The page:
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Learn More About Cora Post Brick Barge at Kingston Ontario

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The Cora W Post Brick Barge is a freshwater dive accessible from the shore on Howe Island in Kingston, Ontario, Canada, near the lighthouse and across from Wolfe Island. She sits in 36-40 feet (11-12 m) of water on the mud bottom of Lake Ontario, making it a good dive for recreational divers.

The Cora W Post was a two-masted schooner barge carrying about 15,000 bricks. The schooner measured 40.0 x 12.2 x 4.7 feet. According to all reports, the Cora W Post had no visible signal lights when she was involved in a collision and sank quickly in August 1891. There was no loss of lives.

When you arrive at the wreck, you will notice that the Cora Post’s cargo of bricks has caused it to gradually sink into Lake Ontario’s mud bottom. There is still a small portion of the mast and what appears to be the remains of a stove visible in the centre of the boat. The wreck usually has some fish for the underwater photographer to photograph. If you want to keep diving, there are holes nearby that drop to 130 feet, and you’ll be deeper in the St Lawrence River as you head south.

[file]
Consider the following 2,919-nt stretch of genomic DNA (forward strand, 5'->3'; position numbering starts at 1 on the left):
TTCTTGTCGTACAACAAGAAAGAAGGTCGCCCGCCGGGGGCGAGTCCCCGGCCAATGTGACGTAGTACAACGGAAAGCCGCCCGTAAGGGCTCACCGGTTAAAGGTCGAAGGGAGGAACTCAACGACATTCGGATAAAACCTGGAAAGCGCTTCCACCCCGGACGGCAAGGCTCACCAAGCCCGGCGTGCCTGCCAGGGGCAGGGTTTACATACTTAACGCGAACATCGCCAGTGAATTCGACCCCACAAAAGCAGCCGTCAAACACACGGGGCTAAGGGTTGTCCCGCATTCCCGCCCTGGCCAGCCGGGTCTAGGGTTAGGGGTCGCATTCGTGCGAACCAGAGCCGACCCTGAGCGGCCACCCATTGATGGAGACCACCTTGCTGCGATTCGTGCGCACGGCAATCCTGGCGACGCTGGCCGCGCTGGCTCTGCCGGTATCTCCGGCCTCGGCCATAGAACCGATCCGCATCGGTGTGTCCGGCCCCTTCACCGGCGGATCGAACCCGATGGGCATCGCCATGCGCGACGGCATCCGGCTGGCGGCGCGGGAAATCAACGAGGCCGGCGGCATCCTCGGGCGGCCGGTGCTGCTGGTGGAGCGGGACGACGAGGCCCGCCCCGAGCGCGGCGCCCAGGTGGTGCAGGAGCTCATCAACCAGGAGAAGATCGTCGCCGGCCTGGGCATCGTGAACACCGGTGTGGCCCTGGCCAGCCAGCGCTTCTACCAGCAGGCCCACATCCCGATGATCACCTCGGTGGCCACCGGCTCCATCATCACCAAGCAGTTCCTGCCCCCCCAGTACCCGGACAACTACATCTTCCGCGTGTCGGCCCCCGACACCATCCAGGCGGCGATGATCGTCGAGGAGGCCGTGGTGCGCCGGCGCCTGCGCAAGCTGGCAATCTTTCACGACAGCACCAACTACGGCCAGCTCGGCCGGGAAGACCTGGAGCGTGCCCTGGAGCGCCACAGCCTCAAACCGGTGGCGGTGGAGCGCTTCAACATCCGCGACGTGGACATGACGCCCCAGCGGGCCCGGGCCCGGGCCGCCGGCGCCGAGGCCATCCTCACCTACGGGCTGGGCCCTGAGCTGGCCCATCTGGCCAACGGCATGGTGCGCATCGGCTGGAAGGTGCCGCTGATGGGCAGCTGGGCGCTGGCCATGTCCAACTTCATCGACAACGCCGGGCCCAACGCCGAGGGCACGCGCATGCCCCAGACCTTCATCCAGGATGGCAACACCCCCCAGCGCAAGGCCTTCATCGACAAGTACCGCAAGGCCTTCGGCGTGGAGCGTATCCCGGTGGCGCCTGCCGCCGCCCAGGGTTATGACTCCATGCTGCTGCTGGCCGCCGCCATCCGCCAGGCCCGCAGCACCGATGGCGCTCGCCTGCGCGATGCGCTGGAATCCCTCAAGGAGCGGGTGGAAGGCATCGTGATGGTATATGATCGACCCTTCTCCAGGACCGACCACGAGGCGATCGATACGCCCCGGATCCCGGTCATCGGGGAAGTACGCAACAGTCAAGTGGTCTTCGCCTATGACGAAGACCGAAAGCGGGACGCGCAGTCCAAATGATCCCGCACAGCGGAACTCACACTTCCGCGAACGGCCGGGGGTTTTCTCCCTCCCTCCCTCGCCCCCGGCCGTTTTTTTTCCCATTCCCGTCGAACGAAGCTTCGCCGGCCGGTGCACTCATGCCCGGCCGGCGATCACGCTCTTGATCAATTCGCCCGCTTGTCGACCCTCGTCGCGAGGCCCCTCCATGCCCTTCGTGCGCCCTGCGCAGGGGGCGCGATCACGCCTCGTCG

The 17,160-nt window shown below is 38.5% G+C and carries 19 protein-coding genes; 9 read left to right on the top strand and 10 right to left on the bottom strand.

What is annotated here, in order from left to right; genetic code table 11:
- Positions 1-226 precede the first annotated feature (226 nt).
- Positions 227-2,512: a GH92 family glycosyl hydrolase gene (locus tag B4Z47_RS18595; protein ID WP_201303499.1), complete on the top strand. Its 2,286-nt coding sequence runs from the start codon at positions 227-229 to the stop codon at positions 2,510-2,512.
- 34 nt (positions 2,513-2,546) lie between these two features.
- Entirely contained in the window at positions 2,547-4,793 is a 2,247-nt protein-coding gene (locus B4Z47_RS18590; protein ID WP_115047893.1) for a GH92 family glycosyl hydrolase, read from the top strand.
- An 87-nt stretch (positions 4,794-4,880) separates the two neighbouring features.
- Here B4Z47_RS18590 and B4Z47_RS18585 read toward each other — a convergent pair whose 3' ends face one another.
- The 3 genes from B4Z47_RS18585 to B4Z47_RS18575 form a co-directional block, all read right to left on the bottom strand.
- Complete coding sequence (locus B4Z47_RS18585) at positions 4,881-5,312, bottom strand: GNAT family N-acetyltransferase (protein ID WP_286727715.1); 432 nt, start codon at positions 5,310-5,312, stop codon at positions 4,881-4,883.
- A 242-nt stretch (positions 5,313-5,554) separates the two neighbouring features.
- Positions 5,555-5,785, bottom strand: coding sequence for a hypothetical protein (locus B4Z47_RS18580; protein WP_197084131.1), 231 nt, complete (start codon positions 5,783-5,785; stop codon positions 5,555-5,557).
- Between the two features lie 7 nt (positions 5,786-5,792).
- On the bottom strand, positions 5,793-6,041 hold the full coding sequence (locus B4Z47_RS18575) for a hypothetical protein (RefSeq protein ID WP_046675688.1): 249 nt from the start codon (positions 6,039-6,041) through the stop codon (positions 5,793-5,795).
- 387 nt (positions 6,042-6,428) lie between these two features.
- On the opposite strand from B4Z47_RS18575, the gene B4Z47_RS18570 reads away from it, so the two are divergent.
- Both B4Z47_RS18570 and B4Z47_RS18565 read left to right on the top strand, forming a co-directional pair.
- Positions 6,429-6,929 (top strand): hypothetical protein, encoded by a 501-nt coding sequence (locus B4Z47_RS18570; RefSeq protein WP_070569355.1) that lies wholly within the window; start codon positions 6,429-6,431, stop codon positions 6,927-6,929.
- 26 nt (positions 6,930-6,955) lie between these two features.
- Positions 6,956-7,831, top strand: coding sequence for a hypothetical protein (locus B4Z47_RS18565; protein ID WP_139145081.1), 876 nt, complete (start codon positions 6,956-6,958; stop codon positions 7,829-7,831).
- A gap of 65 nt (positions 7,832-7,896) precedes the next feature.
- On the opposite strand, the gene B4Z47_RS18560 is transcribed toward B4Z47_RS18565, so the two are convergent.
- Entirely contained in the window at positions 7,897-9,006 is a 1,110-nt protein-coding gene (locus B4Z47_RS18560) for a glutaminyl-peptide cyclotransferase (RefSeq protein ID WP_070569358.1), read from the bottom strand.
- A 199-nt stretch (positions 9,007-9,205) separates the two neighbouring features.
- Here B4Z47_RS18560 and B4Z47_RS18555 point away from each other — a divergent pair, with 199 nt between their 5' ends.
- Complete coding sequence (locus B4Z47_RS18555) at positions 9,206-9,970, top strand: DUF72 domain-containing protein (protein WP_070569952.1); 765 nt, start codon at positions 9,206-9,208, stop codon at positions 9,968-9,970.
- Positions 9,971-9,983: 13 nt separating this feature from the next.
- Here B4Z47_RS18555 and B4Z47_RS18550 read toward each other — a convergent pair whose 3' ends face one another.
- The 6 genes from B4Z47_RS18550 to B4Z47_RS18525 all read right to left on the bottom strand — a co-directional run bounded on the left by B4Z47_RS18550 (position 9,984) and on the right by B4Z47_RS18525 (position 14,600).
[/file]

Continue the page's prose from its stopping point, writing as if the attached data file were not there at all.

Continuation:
As a side note, there are trucks and cars underwater in the area as a result of blotched attempted ice crossings that were common in the winter months. Historically, Kingston was a commonwealth pilot training centre. According to legend, at the end of WWII, a flight plane crashed on the ice. After the ice melted, the plane sank and was never found.

Dive Report

The maximum depth is 36-40 feet / 11-12 meters. The average visibility is 16-20 feet (5-6 meters). Entering through the white light beacon, swim SE and look for a line that will take you to the wreck. The wreck has sunk into the mud, but the bricks can still be seen. Swim south down the bank to reach 120 feet of water. You must take the pay ferry across to Howe Island.

Chris Haslip

Thanks to Chris Haslip for his video and information.


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About Author

Kathy is the owner of Kirk Scuba Gear, a passionate Scuba Diver, Ocean Advocate and Managing Editor of The Scuba News Canada

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